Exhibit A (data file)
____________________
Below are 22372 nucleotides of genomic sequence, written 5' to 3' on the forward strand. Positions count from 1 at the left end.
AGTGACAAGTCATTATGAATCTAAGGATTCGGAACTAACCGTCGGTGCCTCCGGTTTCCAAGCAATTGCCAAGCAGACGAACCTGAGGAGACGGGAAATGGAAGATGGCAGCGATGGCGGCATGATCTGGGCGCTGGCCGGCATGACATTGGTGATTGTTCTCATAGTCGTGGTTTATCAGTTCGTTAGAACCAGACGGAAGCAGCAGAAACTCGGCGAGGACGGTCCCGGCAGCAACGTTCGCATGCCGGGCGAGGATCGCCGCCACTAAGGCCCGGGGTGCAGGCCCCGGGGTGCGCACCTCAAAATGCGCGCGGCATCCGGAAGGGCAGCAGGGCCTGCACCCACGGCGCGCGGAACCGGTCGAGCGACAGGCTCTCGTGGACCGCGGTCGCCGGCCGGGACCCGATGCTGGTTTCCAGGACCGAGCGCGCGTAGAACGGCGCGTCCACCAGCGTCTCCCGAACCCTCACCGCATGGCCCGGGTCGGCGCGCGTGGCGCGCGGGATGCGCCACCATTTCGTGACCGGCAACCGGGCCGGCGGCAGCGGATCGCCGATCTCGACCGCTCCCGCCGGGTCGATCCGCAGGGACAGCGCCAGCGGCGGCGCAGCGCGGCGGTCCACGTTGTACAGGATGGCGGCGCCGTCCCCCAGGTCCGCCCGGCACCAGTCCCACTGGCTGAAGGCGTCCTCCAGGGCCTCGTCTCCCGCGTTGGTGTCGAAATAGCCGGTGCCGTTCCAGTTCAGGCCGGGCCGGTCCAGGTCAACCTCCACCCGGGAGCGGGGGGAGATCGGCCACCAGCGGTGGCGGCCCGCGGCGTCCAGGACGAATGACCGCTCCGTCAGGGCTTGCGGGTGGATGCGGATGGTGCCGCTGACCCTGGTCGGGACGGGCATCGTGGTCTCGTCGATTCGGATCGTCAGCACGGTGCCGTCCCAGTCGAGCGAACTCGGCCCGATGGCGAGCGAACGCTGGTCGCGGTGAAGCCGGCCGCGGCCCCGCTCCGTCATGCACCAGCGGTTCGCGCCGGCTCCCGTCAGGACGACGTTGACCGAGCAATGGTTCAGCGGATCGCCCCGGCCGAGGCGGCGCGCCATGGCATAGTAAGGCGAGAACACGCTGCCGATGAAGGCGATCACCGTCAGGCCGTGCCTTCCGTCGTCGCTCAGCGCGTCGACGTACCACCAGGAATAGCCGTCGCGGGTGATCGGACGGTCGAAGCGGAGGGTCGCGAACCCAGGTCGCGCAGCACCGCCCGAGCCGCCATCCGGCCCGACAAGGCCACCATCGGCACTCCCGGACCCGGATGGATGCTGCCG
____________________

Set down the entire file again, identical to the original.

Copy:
Below are 22372 nucleotides of genomic sequence, written 5' to 3' on the forward strand. Positions count from 1 at the left end.
AGTGACAAGTCATTATGAATCTAAGGATTCGGAACTAACCGTCGGTGCCTCCGGTTTCCAAGCAATTGCCAAGCAGACGAACCTGAGGAGACGGGAAATGGAAGATGGCAGCGATGGCGGCATGATCTGGGCGCTGGCCGGCATGACATTGGTGATTGTTCTCATAGTCGTGGTTTATCAGTTCGTTAGAACCAGACGGAAGCAGCAGAAACTCGGCGAGGACGGTCCCGGCAGCAACGTTCGCATGCCGGGCGAGGATCGCCGCCACTAAGGCCCGGGGTGCAGGCCCCGGGGTGCGCACCTCAAAATGCGCGCGGCATCCGGAAGGGCAGCAGGGCCTGCACCCACGGCGCGCGGAACCGGTCGAGCGACAGGCTCTCGTGGACCGCGGTCGCCGGCCGGGACCCGATGCTGGTTTCCAGGACCGAGCGCGCGTAGAACGGCGCGTCCACCAGCGTCTCCCGAACCCTCACCGCATGGCCCGGGTCGGCGCGCGTGGCGCGCGGGATGCGCCACCATTTCGTGACCGGCAACCGGGCCGGCGGCAGCGGATCGCCGATCTCGACCGCTCCCGCCGGGTCGATCCGCAGGGACAGCGCCAGCGGCGGCGCAGCGCGGCGGTCCACGTTGTACAGGATGGCGGCGCCGTCCCCCAGGTCCGCCCGGCACCAGTCCCACTGGCTGAAGGCGTCCTCCAGGGCCTCGTCTCCCGCGTTGGTGTCGAAATAGCCGGTGCCGTTCCAGTTCAGGCCGGGCCGGTCCAGGTCAACCTCCACCCGGGAGCGGGGGGAGATCGGCCACCAGCGGTGGCGGCCCGCGGCGTCCAGGACGAATGACCGCTCCGTCAGGGCTTGCGGGTGGATGCGGATGGTGCCGCTGACCCTGGTCGGGACGGGCATCGTGGTCTCGTCGATTCGGATCGTCAGCACGGTGCCGTCCCAGTCGAGCGAACTCGGCCCGATGGCGAGCGAACGCTGGTCGCGGTGAAGCCGGCCGCGGCCCCGCTCCGTCATGCACCAGCGGTTCGCGCCGGCTCCCGTCAGGACGACGTTGACCGAGCAATGGTTCAGCGGATCGCCCCGGCCGAGGCGGCGCGCCATGGCATAGTAAGGCGAGAACACGCTGCCGATGAAGGCGATCACCGTCAGGCCGTGCCTTCCGTCGTCGCTCAGCGCGTCGACGTACCACCAGGAATAGCCGTCGCGGGTGATCGGACGGTCGAAGCGGAGGGTCGCGAACCCAGGTCGCGCAGCACCGCCCGAGCCGCCATCCGGCCCGACAAGGCCACCATCGGCACTCCCGGACCCGGATGGATGCTGCCG